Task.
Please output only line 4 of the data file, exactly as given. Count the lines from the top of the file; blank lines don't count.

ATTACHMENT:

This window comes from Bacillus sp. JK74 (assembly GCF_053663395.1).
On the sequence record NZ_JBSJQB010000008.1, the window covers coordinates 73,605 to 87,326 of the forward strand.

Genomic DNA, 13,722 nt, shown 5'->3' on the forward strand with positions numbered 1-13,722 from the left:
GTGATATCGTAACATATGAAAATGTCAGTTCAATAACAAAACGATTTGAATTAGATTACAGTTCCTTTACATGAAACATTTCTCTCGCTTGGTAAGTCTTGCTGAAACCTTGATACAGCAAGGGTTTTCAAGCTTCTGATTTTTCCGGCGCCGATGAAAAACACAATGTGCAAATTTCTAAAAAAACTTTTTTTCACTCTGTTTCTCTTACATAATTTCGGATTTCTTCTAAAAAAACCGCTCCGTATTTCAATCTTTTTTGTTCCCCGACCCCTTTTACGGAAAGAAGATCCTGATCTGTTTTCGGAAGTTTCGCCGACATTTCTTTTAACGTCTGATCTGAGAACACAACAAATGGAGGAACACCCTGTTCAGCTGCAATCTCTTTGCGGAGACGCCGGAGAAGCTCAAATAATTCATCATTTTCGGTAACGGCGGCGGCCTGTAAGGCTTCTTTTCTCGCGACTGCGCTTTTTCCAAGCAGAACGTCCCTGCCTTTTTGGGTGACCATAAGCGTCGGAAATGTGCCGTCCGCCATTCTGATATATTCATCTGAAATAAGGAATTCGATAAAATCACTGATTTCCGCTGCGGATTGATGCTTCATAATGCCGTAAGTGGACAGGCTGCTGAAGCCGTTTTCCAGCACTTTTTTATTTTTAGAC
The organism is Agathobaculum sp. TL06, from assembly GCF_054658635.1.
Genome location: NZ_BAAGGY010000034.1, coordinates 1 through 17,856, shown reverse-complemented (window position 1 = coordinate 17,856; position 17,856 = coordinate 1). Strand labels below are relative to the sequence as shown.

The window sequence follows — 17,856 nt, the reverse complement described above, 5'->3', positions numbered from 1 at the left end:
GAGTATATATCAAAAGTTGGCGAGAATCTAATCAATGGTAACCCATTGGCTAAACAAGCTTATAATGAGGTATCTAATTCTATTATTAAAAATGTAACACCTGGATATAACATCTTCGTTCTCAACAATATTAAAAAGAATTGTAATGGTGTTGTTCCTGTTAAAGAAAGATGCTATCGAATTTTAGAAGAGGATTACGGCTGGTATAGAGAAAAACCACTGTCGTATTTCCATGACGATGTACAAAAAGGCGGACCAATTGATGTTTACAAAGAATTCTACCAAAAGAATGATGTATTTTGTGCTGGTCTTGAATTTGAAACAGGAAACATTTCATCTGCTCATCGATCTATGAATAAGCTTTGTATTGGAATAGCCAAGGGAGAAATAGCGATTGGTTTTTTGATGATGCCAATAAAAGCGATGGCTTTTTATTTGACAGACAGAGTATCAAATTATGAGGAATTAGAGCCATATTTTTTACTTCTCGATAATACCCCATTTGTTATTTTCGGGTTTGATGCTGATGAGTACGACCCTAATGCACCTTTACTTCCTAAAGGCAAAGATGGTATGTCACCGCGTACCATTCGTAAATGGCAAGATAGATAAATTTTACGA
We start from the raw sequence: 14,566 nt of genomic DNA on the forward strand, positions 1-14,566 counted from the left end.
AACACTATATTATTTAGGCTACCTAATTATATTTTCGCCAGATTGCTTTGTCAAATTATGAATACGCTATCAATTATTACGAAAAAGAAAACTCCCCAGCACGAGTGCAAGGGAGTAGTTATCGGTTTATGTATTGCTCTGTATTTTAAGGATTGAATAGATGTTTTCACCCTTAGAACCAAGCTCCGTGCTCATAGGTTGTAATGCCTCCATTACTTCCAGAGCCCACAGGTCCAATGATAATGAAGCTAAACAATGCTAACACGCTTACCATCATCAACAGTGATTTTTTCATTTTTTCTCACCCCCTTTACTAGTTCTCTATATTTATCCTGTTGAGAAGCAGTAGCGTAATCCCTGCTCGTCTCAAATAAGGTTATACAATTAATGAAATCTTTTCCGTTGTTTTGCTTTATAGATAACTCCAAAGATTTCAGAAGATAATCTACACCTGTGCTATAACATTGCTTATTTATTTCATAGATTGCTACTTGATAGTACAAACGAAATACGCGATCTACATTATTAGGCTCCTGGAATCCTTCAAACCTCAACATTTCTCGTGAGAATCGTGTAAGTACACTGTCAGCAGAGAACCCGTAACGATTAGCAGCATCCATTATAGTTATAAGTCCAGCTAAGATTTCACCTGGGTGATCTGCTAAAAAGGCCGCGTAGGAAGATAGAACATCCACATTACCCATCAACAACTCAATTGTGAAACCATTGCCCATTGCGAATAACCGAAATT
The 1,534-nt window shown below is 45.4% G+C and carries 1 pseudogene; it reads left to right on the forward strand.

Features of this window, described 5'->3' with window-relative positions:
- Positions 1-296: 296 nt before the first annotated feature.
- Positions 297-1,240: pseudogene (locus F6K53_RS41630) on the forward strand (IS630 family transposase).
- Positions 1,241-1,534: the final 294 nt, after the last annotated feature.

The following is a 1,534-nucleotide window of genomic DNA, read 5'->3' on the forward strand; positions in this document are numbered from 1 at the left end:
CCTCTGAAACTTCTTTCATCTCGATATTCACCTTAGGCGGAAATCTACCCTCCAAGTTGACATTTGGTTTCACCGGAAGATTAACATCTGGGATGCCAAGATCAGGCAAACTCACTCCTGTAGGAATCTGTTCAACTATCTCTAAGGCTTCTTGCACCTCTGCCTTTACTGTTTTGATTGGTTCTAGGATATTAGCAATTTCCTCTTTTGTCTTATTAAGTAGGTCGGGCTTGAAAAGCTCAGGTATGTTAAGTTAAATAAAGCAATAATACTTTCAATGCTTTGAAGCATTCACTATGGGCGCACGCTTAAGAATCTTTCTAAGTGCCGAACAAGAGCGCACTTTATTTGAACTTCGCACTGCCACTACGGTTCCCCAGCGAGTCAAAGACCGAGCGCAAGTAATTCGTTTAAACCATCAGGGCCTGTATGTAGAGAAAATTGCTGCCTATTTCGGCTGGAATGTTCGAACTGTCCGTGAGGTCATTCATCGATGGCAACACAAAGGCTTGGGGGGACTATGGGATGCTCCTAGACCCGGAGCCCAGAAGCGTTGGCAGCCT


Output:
GTGATATCGTAACATATGAAAATGTCAGTTCAATAACAAAACGATTTGAATTAGATTACAGTTCCTTTACATGAAACATTTCTCTCGCTTGGTAAGTCTTGCTGAAACCTTGATACAGCAAGGGTTTTCAAGCTTCTGATTTTTCCGGCGCCGATGAAAAACACAATGTGCAAATTTCTAAAAAAACTTTTTTTCACTCTGTTTCTCTTACATAATTTCGGATTTCTTCTAAAAAAACCGCTCCGTATTTCAATCTTTTTTGTTCCCCGACCCCTTTTACGGAAAGAAGATCCTGATCTGTTTTCGGAAGTTTCGCCGACATTTCTTTTAACGTCTGATCTGAGAACACAACAAATGGAGGAACACCCTGTTCAGCTGCAATCTCTTTGCGGAGACGCCGGAGAAGCTCAAATAATTCATCATTTTCGGTAACGGCGGCGGCCTGTAAGGCTTCTTTTCTCGCGACTGCGCTTTTTCCAAGCAGAACGTCCCTGCCTTTTTGGGTGACCATAAGCGTCGGAAATGTGCCGTCCGCCATTCTGATATATTCATCTGAAATAAGGAATTCGATAAAATCACTGATTTCCGCTGCGGATTGATGCTTCATAATGCCGTAAGTGGACAGGCTGCTGAAGCCGTTTTCCAGCACTTTTTTATTTTTAGAC